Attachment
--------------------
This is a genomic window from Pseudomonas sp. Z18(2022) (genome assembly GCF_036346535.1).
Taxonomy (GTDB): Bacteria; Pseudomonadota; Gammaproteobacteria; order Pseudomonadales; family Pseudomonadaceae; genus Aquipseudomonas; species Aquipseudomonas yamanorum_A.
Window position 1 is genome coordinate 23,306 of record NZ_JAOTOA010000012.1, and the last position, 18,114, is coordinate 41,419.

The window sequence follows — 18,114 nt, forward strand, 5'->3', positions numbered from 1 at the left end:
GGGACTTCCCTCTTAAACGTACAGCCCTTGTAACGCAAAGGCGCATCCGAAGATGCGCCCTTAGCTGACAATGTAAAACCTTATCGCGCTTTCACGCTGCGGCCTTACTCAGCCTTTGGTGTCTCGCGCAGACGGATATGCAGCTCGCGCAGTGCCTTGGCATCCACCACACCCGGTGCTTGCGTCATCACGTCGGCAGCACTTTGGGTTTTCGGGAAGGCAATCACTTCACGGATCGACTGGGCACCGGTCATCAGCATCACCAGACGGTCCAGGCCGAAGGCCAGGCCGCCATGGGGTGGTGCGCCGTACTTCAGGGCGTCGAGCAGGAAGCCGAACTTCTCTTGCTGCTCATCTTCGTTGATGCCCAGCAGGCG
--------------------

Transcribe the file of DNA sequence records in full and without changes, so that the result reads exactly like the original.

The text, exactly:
This is a genomic window from Pseudomonas sp. Z18(2022) (genome assembly GCF_036346535.1).
Taxonomy (GTDB): Bacteria; Pseudomonadota; Gammaproteobacteria; order Pseudomonadales; family Pseudomonadaceae; genus Aquipseudomonas; species Aquipseudomonas yamanorum_A.
Window position 1 is genome coordinate 23,306 of record NZ_JAOTOA010000012.1, and the last position, 18,114, is coordinate 41,419.

The window sequence follows — 18,114 nt, forward strand, 5'->3', positions numbered from 1 at the left end:
GGGACTTCCCTCTTAAACGTACAGCCCTTGTAACGCAAAGGCGCATCCGAAGATGCGCCCTTAGCTGACAATGTAAAACCTTATCGCGCTTTCACGCTGCGGCCTTACTCAGCCTTTGGTGTCTCGCGCAGACGGATATGCAGCTCGCGCAGTGCCTTGGCATCCACCACACCCGGTGCTTGCGTCATCACGTCGGCAGCACTTTGGGTTTTCGGGAAGGCAATCACTTCACGGATCGACTGGGCACCGGTCATCAGCATCACCAGACGGTCCAGGCCGAAGGCCAGGCCGCCATGGGGTGGTGCGCCGTACTTCAGGGCGTCGAGCAGGAAGCCGAACTTCTCTTGCTGCTCATCTTCGTTGATGCCCAGCAGGCG